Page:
October 17, 2001
As acting governor, Lt. Governor Dick Posthumus convened a meeting of state leaders today for an in depth briefing on Michigan's response to the September 11 terrorist attacks. Attendees included Attorney General Jennifer Granholm, Secretary of State Candice Miller, the Michigan Supreme Court, bipartisan legislative leaders, state department directors and other top state officials.
"Michigan citizens can be confident that law enforcement, emergency management and public health officials and other experts at all levels of government are working closely to coordinate our response," said Lt. Governor Posthumus. "Years of planning and preparation is reflected in our ability to act quickly and protect the people of Michigan from acts of terrorism."
For example, Posthumus cited the fact that Michigan has had an anti-terrorism task force in place since 1996 and that the state has already had its anti-terror strategy approved by the U.S. Department of Justice.
Following the briefing, Lt. Governor Posthumus announced a number of additional steps, including:
Posthumus and Granholm also warned Michigan residents that making false terrorist threats is a serious crime and that offenders would be vigorously prosecuted. The pair vowed to work closely with the state legislature to make the penalties even tougher and to give law enforcement the strongest tools possible to keep Michigan safe.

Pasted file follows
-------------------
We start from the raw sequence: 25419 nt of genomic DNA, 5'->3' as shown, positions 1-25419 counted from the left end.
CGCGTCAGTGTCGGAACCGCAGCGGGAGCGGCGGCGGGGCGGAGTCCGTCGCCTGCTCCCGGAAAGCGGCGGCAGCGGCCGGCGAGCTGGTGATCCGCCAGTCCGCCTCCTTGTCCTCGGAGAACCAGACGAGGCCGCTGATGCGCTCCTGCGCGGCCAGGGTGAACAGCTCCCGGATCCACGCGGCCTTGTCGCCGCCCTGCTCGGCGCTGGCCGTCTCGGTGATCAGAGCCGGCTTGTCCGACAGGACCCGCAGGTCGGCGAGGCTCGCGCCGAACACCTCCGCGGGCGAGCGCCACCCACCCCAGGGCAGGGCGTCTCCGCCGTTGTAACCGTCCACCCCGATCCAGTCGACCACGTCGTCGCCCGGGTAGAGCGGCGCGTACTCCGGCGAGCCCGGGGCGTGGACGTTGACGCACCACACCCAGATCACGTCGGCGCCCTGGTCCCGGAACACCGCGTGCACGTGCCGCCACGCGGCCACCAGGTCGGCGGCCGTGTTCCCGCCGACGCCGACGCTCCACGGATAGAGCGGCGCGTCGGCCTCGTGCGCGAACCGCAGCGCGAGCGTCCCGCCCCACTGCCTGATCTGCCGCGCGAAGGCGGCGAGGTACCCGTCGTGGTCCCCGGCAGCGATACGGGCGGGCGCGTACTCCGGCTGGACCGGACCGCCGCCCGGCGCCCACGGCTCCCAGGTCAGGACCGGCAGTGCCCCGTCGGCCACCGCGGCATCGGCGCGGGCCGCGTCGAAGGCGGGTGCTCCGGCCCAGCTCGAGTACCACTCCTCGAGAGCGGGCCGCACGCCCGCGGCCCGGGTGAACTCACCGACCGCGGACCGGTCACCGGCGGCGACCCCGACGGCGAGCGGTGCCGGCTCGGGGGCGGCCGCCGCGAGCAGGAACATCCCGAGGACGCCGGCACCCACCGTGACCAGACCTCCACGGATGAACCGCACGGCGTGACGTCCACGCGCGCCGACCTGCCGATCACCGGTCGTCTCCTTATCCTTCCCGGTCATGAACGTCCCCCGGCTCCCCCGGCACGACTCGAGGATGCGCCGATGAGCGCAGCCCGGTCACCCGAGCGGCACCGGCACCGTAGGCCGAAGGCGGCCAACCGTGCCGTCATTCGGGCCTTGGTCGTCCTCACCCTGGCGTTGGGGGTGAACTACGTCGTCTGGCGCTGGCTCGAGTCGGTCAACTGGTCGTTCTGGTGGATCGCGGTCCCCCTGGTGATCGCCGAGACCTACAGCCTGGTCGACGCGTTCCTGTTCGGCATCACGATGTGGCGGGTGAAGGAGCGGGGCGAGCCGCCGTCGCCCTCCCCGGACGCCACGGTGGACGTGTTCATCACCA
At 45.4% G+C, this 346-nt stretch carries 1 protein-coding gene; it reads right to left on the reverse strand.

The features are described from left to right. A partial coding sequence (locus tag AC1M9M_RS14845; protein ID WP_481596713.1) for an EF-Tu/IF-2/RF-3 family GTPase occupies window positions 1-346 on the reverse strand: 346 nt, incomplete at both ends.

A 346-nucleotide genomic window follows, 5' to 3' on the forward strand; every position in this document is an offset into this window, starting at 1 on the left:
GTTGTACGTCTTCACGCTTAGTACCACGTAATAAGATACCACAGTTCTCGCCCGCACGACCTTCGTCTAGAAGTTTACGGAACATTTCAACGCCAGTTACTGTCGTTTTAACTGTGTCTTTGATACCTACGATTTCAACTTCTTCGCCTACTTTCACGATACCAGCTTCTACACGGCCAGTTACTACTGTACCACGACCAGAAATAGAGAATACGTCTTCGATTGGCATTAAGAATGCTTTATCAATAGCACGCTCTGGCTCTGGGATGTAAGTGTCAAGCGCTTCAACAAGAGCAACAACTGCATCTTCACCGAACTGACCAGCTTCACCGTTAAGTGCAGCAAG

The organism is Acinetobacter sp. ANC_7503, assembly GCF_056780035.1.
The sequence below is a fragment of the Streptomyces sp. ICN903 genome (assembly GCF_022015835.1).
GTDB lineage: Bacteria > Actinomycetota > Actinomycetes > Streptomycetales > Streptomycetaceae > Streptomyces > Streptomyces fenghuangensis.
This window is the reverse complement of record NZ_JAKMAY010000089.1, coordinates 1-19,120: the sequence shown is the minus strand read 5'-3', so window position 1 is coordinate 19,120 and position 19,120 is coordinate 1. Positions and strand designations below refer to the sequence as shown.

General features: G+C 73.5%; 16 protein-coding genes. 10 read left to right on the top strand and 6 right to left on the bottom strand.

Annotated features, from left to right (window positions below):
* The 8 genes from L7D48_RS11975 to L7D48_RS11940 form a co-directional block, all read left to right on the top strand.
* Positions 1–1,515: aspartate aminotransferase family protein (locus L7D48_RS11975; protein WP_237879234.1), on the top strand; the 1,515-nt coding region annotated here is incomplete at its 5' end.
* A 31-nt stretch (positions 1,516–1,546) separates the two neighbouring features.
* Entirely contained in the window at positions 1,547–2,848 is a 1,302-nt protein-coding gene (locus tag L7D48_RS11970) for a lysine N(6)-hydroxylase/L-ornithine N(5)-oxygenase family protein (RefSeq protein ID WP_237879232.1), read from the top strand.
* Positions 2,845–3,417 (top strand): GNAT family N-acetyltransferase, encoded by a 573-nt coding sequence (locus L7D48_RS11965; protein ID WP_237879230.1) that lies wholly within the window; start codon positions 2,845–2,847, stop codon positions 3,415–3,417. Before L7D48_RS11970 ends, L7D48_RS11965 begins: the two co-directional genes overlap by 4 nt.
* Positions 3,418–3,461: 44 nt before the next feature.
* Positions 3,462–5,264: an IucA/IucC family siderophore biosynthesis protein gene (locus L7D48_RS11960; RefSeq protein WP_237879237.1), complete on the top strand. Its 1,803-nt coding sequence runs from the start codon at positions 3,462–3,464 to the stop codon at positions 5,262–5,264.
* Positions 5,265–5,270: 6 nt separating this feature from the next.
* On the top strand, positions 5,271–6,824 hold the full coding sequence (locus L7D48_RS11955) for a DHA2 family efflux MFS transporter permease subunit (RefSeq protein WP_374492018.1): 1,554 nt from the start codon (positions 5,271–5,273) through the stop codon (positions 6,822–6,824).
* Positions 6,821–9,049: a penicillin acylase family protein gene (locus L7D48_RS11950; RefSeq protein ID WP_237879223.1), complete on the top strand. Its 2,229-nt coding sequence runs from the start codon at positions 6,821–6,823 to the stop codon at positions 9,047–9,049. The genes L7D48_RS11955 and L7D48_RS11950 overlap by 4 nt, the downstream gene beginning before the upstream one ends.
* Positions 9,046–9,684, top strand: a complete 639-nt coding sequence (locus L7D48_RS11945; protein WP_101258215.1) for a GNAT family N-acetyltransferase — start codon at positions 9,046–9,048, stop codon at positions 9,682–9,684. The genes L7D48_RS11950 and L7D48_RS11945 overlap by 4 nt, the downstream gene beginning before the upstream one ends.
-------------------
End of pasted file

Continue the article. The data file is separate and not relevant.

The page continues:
"It is a crime to threaten people or to mail talcum powder, or sugar, or anything else as a false threat," said Attorney General Granholm. "You will be prosecuted to the fullest extent of the law — if you make a threat, even a false one, we will use every ounce of our energy to put you in prison and seek reimbursement."
Granholm noted that currently, if property damage or an associated injury, such as a heart attack, occurs as the result of the delivery of biological, chemical or radioactive substance, the penalty could be as high as 25 years in prison. If an individual dies as a result, the punishment could be life in prison. Similarly, making a false report that someone has been exposed to a biological, chemical, or radiological substance or device could be subject to four years imprison-ment and a fine of $2,000 and costs associated with responding to the report.
Secretary of State Candice Miller said, "The idea of terrorists having access to hazardous materials has prompted us to call for criminal background checks on all CDL hazmat applicants and for a change in the law that currently allows illegal aliens to be issued driver licenses. If you're not in the country legally it makes no sense that the government should sanction you to drive."
In the meeting, state leaders were briefed on:
The meeting concluded with an update from the Federal Bureau of Investigation.
Additional questions and answers are available at www.michigan.gov.